Concerned Camp Director
What affect September 11 will have come May or June depends, in part, on what else does or doesn't happen between now and then. By that I mean both whether or not other terrorist attacks occur as well as how the economy fares. Because of the lag time between writing and publishing, my greatest concern was that we get through the holidays - Thanksgiving, Christmas, Hanukkah, New Years, and the heavy travel associated with them - without further incident or greater damage to the economy. With this caveat in mind, let me share what I see as some of the areas that camp professionals will need to look at and some steps you might take.
In times of such great uncertainty, people often experience their anxiety in a general rather than in a specific way. In other words, it is not that most people actually expect to get anthrax or expect that the camp mail might become contaminated - or that some group of terrorists might scheme to kidnap a group of unsuspecting campers on their way to a tennis tournament or baseball game. It is more that people feel their nervousness where they are most vulnerable. For many parents, that vulnerability is the feeling of not always being able to protect their children. As a result, parents may barrage you with a ton of questions about things like - Do you have a fence around the perimeter of camp? Do you have a security guard (and is he/she trustworthy)? Or, will you have Ciprol in the infirmary? If you find yourself confronted with this level of interrogation, it would be more productive to note their concern and invite them to speak about it. Slowing the conversation down and allowing parents the opportunity to verbalize their anxiety can avoid a lot of awkwardness and offer relief to any unspoken sense of powerlessness. Moving the conversation in this direction will be more fruitful for both parties.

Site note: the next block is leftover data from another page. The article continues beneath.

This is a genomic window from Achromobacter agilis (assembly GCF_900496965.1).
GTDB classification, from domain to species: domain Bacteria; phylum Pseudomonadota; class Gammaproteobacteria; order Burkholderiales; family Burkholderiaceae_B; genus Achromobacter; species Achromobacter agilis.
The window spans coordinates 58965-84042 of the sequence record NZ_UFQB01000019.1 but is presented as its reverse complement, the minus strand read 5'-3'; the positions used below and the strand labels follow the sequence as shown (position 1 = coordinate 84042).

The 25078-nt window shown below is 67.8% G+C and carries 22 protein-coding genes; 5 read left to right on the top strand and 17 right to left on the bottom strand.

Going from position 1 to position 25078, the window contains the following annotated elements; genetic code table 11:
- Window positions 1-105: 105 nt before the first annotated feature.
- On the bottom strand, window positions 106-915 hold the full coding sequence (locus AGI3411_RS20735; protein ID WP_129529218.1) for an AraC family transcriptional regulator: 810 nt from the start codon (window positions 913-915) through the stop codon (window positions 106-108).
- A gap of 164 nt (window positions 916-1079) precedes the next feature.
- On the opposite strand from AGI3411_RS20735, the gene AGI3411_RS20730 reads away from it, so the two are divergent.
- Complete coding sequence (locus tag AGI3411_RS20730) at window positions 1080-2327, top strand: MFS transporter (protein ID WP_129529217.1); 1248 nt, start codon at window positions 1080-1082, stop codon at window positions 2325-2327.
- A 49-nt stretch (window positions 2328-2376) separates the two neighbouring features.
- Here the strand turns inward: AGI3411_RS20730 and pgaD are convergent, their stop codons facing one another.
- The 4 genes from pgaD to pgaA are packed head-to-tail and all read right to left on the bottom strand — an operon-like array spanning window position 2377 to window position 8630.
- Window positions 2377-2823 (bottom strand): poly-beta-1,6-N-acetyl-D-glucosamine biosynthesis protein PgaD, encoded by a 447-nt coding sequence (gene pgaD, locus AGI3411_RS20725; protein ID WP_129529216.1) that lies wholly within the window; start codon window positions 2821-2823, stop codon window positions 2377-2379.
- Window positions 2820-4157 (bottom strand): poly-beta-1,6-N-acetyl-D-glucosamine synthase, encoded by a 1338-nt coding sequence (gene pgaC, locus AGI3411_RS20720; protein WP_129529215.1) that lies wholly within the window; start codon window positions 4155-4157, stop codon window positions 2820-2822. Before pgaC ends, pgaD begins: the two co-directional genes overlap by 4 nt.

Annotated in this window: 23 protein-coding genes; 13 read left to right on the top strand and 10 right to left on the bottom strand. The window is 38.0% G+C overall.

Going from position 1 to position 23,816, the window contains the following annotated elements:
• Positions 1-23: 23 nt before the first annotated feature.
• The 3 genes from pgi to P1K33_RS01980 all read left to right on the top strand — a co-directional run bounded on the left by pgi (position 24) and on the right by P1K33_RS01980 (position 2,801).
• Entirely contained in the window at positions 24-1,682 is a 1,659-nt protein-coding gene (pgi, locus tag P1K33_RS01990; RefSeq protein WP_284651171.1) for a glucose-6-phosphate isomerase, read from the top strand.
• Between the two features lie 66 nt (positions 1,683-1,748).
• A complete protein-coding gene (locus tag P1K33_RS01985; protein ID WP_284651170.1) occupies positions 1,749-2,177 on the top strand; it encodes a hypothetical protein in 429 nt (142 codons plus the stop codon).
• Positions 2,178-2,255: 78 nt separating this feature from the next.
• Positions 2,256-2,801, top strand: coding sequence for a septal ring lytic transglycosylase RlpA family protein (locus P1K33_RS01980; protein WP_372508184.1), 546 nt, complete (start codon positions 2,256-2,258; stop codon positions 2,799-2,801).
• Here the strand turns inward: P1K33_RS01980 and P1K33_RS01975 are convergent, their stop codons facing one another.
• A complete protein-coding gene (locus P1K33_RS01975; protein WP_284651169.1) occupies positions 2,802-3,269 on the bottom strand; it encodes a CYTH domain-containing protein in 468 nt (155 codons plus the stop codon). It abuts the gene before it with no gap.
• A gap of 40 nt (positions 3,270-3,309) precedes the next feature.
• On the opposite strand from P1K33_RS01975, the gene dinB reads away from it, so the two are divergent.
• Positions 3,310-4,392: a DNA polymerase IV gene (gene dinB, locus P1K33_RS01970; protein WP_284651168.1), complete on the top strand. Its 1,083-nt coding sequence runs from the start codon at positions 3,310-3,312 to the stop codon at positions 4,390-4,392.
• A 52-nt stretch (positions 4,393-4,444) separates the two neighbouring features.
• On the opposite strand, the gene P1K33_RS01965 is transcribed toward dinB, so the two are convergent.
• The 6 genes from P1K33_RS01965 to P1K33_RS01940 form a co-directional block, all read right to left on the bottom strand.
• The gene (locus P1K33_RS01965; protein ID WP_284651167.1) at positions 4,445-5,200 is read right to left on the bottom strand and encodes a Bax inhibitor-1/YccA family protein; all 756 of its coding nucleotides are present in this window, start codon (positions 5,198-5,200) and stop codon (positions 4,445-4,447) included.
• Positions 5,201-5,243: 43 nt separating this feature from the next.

By now every camp should have sent out a letter to every camp family that is enrolled or thinking about enrolling. This letter should acknowledge the understandable concern parents may have and should list all of the things you probably already do and have always done in regard to security. Before September 11, this kind of letter would have put people to sleep. Now it will be pinned to the refrigerator door!
Camp directors are also going to have to think about even more ways to reassure parents about their child's well-being during the camp season. I have been saying for years that the old "give-us-your-child-and get-out-of-our-way" attitude doesn't cut it anymore - and that camp professionals need to partner with parents in order to provide a more successful experience for the child. This will be even truer this summer. Again, it is not that parents have a rational concern that their children are actually in danger. It is just that in times when we perceive that our survival and civilization are being attacked (and they are!), people naturally want to be close to the ones they love. For the same reason, I wanted to be home after the attacks on September 11 - not because I was afraid of flying - but because I wanted to be near my family.
I would suggest that if you don't already have a daily Web site photo gallery (whether you are a day or resident camp) that you seriously consider developing one. Except for being with the child in person, there is nothing more reassuring to a parent than seeing a photo of their son or daughter happily swept up in pursuits of camp. For resident camps, I would also investigate one-way e-mail, both as a way of cutting down on your incoming USPS mail (simultaneously making a gesture toward the notion of reducing any risk associated with the mail) and allowing parents the convenience of sending a note whenever they have a moment. There are Internet services that can help you set this up so that the e-mails all get delivered during down time (the middle of the night) and get printed and sorted by cabin, etc. Camps with these services have found that parents log on in great numbers (from work as well as at home) and find them extremely valuable. These and other methods of increasing contact with parents while preserving the integrity of your camp program should be explored.